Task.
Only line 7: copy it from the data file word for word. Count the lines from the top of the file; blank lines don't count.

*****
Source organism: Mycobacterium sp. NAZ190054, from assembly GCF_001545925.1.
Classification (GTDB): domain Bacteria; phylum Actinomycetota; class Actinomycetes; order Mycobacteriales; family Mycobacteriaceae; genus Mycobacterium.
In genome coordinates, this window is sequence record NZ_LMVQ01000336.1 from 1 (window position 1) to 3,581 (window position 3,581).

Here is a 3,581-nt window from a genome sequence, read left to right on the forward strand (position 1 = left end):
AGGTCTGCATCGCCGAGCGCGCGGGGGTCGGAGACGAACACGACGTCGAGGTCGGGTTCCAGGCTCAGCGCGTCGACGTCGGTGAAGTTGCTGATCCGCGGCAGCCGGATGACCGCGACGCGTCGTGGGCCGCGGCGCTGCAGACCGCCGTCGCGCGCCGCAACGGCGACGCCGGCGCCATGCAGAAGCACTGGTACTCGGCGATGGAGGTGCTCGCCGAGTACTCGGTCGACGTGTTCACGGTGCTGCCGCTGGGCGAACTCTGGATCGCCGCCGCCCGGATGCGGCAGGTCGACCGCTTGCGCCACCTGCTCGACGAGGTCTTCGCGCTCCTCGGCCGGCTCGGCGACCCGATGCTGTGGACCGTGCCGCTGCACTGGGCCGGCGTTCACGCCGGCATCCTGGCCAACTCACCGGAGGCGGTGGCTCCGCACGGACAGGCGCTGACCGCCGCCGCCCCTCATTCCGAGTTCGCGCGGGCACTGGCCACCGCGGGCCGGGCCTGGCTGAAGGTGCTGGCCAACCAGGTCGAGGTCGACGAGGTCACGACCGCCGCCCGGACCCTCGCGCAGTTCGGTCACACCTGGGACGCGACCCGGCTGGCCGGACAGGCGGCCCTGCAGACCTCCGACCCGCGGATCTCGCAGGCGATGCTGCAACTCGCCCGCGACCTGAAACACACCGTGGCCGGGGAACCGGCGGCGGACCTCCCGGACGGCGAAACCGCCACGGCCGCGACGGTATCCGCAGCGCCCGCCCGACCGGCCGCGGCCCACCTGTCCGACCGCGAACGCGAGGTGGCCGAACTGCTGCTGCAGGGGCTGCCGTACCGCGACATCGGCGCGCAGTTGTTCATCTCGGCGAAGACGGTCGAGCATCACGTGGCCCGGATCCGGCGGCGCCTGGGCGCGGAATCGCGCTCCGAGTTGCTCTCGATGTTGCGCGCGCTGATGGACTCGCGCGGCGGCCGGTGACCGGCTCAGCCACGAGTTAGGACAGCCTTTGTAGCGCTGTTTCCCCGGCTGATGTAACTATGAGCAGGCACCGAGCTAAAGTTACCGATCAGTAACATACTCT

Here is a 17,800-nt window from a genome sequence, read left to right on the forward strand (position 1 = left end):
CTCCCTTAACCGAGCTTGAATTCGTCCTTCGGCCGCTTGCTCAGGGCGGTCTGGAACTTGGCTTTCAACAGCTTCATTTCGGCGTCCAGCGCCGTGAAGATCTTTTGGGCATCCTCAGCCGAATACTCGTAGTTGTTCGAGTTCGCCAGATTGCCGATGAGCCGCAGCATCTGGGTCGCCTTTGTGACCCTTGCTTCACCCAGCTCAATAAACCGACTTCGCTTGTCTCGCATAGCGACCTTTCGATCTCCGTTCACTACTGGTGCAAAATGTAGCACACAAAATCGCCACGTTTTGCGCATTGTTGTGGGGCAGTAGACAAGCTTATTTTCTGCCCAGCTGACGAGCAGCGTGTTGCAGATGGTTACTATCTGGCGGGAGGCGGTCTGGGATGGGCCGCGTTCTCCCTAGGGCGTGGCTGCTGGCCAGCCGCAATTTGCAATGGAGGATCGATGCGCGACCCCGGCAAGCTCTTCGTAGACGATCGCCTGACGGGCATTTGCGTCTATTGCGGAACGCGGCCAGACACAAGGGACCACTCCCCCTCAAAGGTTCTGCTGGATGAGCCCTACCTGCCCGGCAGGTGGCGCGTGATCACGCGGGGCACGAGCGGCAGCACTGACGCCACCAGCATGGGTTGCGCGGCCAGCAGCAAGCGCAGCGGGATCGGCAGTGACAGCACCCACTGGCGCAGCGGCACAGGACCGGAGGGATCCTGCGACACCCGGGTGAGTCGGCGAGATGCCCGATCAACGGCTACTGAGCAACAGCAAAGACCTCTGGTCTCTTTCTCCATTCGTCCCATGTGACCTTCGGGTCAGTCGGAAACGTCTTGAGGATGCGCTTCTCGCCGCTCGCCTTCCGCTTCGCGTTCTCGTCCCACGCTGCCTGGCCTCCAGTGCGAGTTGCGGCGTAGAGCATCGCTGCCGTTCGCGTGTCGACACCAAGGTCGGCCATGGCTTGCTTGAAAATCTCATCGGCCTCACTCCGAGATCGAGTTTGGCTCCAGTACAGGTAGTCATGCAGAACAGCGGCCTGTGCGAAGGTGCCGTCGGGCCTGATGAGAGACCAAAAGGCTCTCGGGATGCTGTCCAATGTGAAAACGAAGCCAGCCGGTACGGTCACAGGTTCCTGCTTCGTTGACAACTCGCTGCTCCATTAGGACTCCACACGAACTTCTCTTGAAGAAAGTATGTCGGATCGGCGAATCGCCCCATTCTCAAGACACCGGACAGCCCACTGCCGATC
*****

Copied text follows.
CTCCCTTAACCGAGCTTGAATTCGTCCTTCGGCCGCTTGCTCAGGGCGGTCTGGAACTTGGCTTTCAACAGCTTCATTTCGGCGTCCAGCGCCGTGAAGATCTTTTGGGCATCCTCAGCCGAATACTCGTAGTTGTTCGAGTTCGCCAGATTGCCGATGAGCCGCAGCATCTGGGTCGCCTTTGTGACCCTTGCTTCACCCAGCTCAATAAACCGACTTCGCTTGTCTCGCATAGCGACCTTTCGATCTCCGTTCACTACTGGTGCAAAATGTAGCACACAAAATCGCCACGTTTTGCGCATTGTTGTGGGGCAGTAGACAAGCTTATTTTCTGCCCAGCTGACGAGCAGCGTGTTGCAGATGGTTACTATCTGGCGGGAGGCGGTCTGGGATGGGCCGCGTTCTCCCTAGGGCGTGGCTGCTGGCCAGCCGCAATTTGCAATGGAGGATCGATGCGCGACCCCGGCAAGCTCTTCGTAGACGATCGCCTGACGGGCATTTGCGTCTATTGCGGAACGCGGCCAGACACAAGGGACCACTCCCCCTCAAAGGTTCTGCTGGATGAGCCCTACCTGCCCGGCAGGTGGCGCGTGATCACGCGGGGCACGAGCGGCAGCACTGACGCCACCAGCATGGGTTGCGCGGCCAGCAGCAAGCGCAGCGGGATCGGCAGTGACAGCACCCACTGGCGCAGCGGCACAGGACCGGAGGGATCCTGCGACACCCGGGTGAGTCGGCGAGATGCCCGATCAACGGCTACTGAGCAACAGCAAAGACCTCTGGTCTCTTTCTCCATTCGTCCCATGTGACCTTCGGGTCAGTCGGAAACGTCTTGAGGATGCGCTTCTCGCCGCTCGCCTTCCGCTTCGCGTTCTCGTCCCACGCTGCCTGGCCTCCAGTGCGAGTTGCGGCGTAGAGCATCGCTGCCGTTCGCGTGTCGACACCAAGGTCGGCCATGGCTTGCTTGAAAATCTCATCGGCCTCACTCCGAGATCGAGTTTGGCTCCAGTACAGGTAGTCATGCAGAACAGCGGCCTGTGCGAAGGTGCCGTCGGGCCTGATGAGAGACCAAAAGGCTCTCGGGATGCTGTCCAATGTGAAAACGAAGCCAGCCGGTACGGTCACAGGTTCCTGCTTCGTTGACAACTCGCTGCTCCATTAGGACTCCACACGAACTTCTCTTGAAGAAAGTATGTCGGATCGGCGAATCGCCCCATTCTCAAGACACCGGACAGCCCACTGCCGATC